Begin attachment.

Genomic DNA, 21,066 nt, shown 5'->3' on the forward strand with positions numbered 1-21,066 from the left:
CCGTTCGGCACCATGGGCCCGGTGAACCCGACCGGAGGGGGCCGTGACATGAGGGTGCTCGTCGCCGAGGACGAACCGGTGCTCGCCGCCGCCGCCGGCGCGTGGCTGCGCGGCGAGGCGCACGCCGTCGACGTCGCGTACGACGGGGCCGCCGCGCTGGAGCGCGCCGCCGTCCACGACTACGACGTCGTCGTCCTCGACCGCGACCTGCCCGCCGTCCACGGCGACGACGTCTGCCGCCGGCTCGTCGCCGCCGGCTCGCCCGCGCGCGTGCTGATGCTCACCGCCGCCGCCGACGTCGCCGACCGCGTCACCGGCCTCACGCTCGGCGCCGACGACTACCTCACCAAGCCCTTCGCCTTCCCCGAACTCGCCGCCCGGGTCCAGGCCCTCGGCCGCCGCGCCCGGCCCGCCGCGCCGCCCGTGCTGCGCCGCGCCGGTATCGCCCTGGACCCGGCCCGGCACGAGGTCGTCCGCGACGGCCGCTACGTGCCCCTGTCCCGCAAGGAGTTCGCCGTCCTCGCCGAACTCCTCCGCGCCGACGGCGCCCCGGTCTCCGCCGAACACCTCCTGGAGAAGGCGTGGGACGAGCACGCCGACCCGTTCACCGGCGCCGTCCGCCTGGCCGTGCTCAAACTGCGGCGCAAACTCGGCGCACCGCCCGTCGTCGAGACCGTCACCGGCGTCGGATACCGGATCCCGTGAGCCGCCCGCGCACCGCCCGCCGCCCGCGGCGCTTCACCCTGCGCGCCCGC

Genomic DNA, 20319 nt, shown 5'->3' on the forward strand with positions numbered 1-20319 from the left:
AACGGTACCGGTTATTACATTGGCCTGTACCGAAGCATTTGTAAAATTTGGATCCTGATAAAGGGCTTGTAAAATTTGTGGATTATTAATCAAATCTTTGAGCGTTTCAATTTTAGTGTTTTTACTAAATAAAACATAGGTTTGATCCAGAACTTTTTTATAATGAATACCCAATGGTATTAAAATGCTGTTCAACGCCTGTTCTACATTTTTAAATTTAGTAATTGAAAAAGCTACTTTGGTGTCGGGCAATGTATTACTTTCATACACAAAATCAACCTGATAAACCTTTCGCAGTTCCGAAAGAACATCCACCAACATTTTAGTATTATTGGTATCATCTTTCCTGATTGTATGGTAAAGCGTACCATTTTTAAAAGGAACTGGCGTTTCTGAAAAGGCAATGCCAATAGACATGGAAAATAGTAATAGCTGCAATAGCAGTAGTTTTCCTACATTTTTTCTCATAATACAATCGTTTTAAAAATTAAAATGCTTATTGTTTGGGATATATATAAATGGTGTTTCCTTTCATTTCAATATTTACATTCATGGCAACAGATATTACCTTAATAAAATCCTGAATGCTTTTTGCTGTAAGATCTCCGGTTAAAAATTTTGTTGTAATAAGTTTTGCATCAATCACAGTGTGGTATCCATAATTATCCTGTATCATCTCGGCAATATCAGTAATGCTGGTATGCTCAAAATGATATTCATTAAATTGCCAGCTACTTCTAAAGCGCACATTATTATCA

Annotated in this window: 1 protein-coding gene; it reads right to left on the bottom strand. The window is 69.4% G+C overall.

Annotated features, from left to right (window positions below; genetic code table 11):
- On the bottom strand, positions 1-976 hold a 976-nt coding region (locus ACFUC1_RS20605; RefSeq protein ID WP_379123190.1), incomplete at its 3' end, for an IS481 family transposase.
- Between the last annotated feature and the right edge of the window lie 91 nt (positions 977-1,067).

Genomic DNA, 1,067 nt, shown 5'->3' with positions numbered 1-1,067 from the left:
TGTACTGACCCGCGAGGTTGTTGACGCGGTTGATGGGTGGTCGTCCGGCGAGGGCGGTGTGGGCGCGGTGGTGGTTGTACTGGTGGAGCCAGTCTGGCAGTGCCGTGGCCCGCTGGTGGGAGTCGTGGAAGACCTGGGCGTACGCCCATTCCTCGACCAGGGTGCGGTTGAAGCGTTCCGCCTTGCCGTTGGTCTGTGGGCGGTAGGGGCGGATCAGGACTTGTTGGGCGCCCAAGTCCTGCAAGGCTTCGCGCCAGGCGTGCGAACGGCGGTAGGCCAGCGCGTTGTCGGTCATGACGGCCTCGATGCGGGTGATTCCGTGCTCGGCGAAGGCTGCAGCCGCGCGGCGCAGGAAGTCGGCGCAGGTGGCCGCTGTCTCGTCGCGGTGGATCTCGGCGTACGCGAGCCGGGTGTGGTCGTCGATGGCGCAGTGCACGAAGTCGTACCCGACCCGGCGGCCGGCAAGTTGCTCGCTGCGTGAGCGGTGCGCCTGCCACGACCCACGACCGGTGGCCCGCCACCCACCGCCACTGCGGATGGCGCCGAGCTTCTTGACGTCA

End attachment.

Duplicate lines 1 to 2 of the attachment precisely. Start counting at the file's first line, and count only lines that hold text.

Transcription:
Genomic DNA, 21,066 nt, shown 5'->3' on the forward strand with positions numbered 1-21,066 from the left:
CCGTTCGGCACCATGGGCCCGGTGAACCCGACCGGAGGGGGCCGTGACATGAGGGTGCTCGTCGCCGAGGACGAACCGGTGCTCGCCGCCGCCGCCGGCGCGTGGCTGCGCGGCGAGGCGCACGCCGTCGACGTCGCGTACGACGGGGCCGCCGCGCTGGAGCGCGCCGCCGTCCACGACTACGACGTCGTCGTCCTCGACCGCGACCTGCCCGCCGTCCACGGCGACGACGTCTGCCGCCGGCTCGTCGCCGCCGGCTCGCCCGCGCGCGTGCTGATGCTCACCGCCGCCGCCGACGTCGCCGACCGCGTCACCGGCCTCACGCTCGGCGCCGACGACTACCTCACCAAGCCCTTCGCCTTCCCCGAACTCGCCGCCCGGGTCCAGGCCCTCGGCCGCCGCGCCCGGCCCGCCGCGCCGCCCGTGCTGCGCCGCGCCGGTATCGCCCTGGACCCGGCCCGGCACGAGGTCGTCCGCGACGGCCGCTACGTGCCCCTGTCCCGCAAGGAGTTCGCCGTCCTCGCCGAACTCCTCCGCGCCGACGGCGCCCCGGTCTCCGCCGAACACCTCCTGGAGAAGGCGTGGGACGAGCACGCCGACCCGTTCACCGGCGCCGTCCGCCTGGCCGTGCTCAAACTGCGGCGCAAACTCGGCGCACCGCCCGTCGTCGAGACCGTCACCGGCGTCGGATACCGGATCCCGTGAGCCGCCCGCGCACCGCCCGCCGCCCGCGGCGCTTCACCCTGCGCGCCCGC